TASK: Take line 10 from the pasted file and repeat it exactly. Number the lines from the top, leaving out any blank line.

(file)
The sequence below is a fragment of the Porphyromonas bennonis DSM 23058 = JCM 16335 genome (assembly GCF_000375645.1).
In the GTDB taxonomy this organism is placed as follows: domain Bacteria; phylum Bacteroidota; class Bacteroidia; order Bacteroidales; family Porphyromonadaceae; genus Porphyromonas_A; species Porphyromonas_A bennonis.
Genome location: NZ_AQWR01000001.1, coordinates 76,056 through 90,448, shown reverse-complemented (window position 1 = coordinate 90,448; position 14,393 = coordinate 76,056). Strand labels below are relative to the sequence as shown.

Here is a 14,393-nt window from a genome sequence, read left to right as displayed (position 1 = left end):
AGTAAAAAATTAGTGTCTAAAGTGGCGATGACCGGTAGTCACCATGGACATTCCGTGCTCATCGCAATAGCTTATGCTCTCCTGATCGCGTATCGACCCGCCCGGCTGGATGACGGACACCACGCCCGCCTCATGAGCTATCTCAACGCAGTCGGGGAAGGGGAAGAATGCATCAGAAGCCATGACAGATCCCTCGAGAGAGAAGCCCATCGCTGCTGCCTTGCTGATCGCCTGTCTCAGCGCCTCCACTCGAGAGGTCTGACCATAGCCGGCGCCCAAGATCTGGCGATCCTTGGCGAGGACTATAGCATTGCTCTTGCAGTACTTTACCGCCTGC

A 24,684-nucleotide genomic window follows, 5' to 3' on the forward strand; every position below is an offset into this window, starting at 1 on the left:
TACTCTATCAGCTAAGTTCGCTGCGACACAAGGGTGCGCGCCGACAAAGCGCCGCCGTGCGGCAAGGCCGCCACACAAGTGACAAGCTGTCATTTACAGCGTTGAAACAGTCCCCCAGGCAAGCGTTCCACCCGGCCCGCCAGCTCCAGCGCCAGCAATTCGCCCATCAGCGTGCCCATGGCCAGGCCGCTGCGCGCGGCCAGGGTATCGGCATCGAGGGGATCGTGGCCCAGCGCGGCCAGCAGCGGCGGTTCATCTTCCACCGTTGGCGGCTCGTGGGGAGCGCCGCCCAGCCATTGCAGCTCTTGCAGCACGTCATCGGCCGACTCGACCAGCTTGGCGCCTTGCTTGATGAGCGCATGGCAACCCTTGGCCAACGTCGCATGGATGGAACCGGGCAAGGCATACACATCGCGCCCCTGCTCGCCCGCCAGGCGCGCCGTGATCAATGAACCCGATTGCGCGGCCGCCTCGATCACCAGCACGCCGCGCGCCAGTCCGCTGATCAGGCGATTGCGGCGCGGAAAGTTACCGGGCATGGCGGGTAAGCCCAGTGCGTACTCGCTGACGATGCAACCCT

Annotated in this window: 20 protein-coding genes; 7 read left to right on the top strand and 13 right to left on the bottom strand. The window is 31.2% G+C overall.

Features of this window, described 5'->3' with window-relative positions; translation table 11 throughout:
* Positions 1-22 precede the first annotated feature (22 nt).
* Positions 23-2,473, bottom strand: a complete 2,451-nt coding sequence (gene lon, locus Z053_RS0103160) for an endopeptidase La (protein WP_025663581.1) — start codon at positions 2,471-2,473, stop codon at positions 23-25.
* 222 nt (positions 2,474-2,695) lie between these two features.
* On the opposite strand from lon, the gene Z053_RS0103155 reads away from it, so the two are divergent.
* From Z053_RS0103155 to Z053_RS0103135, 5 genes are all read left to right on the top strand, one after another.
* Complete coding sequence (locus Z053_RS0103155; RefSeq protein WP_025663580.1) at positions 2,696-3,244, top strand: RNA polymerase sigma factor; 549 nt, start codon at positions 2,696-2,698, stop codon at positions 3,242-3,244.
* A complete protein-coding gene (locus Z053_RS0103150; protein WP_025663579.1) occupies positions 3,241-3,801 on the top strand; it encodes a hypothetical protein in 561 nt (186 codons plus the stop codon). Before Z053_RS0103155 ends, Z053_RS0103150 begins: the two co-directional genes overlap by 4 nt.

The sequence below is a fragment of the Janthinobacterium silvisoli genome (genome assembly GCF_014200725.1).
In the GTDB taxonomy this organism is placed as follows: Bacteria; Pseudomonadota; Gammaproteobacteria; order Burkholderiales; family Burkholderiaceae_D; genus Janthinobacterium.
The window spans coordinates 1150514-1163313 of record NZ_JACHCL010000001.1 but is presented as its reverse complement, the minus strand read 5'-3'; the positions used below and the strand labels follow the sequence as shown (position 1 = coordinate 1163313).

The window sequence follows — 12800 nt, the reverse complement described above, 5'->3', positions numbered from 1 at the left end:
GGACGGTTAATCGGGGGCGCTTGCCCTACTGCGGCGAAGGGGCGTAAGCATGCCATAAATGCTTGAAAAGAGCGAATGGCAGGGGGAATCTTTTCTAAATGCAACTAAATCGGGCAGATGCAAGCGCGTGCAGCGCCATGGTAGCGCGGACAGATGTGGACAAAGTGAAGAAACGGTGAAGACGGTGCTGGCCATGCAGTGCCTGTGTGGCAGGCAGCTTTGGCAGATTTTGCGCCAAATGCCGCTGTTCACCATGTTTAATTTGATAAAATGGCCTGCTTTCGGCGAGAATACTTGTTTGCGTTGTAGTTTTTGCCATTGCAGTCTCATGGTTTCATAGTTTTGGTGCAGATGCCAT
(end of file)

* Positions 1-22 precede the first annotated feature (22 nt).